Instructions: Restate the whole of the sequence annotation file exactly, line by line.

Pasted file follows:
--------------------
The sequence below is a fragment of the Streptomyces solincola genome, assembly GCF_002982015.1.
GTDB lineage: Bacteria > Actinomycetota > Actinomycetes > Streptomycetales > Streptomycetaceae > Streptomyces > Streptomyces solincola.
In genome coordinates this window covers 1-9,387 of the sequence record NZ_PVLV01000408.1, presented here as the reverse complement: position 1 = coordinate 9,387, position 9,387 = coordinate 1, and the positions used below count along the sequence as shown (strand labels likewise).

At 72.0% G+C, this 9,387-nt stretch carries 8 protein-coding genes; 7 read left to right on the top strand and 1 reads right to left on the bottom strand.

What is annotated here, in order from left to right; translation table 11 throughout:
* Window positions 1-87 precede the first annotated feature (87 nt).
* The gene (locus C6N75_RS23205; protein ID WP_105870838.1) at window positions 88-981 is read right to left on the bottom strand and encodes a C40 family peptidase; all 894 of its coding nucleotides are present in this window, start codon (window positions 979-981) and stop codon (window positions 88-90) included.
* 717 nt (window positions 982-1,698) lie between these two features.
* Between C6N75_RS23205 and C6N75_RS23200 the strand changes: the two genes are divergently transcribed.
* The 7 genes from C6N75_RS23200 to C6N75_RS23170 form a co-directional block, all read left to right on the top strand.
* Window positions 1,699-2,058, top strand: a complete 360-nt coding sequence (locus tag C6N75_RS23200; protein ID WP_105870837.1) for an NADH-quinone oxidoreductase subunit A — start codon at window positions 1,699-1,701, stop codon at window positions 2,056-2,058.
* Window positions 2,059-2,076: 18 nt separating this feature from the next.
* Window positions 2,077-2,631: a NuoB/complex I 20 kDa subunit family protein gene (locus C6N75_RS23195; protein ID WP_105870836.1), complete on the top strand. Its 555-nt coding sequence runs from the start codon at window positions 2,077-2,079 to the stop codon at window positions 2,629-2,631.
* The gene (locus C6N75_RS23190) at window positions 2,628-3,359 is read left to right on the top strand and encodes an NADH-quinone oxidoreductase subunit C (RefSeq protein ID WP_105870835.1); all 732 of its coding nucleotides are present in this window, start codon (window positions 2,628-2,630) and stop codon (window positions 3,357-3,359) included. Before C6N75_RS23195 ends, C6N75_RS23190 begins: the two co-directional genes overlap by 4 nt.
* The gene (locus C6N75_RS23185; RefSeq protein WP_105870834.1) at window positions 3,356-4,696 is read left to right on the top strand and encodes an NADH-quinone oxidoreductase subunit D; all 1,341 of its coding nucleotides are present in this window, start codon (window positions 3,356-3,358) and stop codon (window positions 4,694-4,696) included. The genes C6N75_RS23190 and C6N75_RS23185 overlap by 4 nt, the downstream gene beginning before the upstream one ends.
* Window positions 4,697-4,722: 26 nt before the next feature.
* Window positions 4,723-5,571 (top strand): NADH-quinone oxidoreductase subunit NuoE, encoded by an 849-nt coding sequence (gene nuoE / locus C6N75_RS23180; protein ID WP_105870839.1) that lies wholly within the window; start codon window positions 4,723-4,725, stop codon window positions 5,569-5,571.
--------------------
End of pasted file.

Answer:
The sequence below is a fragment of the Streptomyces solincola genome, assembly GCF_002982015.1.
GTDB lineage: Bacteria > Actinomycetota > Actinomycetes > Streptomycetales > Streptomycetaceae > Streptomyces > Streptomyces solincola.
In genome coordinates this window covers 1-9,387 of the sequence record NZ_PVLV01000408.1, presented here as the reverse complement: position 1 = coordinate 9,387, position 9,387 = coordinate 1, and the positions used below count along the sequence as shown (strand labels likewise).

At 72.0% G+C, this 9,387-nt stretch carries 8 protein-coding genes; 7 read left to right on the top strand and 1 reads right to left on the bottom strand.

What is annotated here, in order from left to right; translation table 11 throughout:
* Window positions 1-87 precede the first annotated feature (87 nt).
* The gene (locus C6N75_RS23205; protein ID WP_105870838.1) at window positions 88-981 is read right to left on the bottom strand and encodes a C40 family peptidase; all 894 of its coding nucleotides are present in this window, start codon (window positions 979-981) and stop codon (window positions 88-90) included.
* 717 nt (window positions 982-1,698) lie between these two features.
* Between C6N75_RS23205 and C6N75_RS23200 the strand changes: the two genes are divergently transcribed.
* The 7 genes from C6N75_RS23200 to C6N75_RS23170 form a co-directional block, all read left to right on the top strand.
* Window positions 1,699-2,058, top strand: a complete 360-nt coding sequence (locus tag C6N75_RS23200; protein ID WP_105870837.1) for an NADH-quinone oxidoreductase subunit A — start codon at window positions 1,699-1,701, stop codon at window positions 2,056-2,058.
* Window positions 2,059-2,076: 18 nt separating this feature from the next.
* Window positions 2,077-2,631: a NuoB/complex I 20 kDa subunit family protein gene (locus C6N75_RS23195; protein ID WP_105870836.1), complete on the top strand. Its 555-nt coding sequence runs from the start codon at window positions 2,077-2,079 to the stop codon at window positions 2,629-2,631.
* The gene (locus C6N75_RS23190) at window positions 2,628-3,359 is read left to right on the top strand and encodes an NADH-quinone oxidoreductase subunit C (RefSeq protein ID WP_105870835.1); all 732 of its coding nucleotides are present in this window, start codon (window positions 2,628-2,630) and stop codon (window positions 3,357-3,359) included. Before C6N75_RS23195 ends, C6N75_RS23190 begins: the two co-directional genes overlap by 4 nt.
* The gene (locus C6N75_RS23185; RefSeq protein WP_105870834.1) at window positions 3,356-4,696 is read left to right on the top strand and encodes an NADH-quinone oxidoreductase subunit D; all 1,341 of its coding nucleotides are present in this window, start codon (window positions 3,356-3,358) and stop codon (window positions 4,694-4,696) included. The genes C6N75_RS23190 and C6N75_RS23185 overlap by 4 nt, the downstream gene beginning before the upstream one ends.
* Window positions 4,697-4,722: 26 nt before the next feature.
* Window positions 4,723-5,571 (top strand): NADH-quinone oxidoreductase subunit NuoE, encoded by an 849-nt coding sequence (gene nuoE / locus C6N75_RS23180; protein ID WP_105870839.1) that lies wholly within the window; start codon window positions 4,723-4,725, stop codon window positions 5,569-5,571.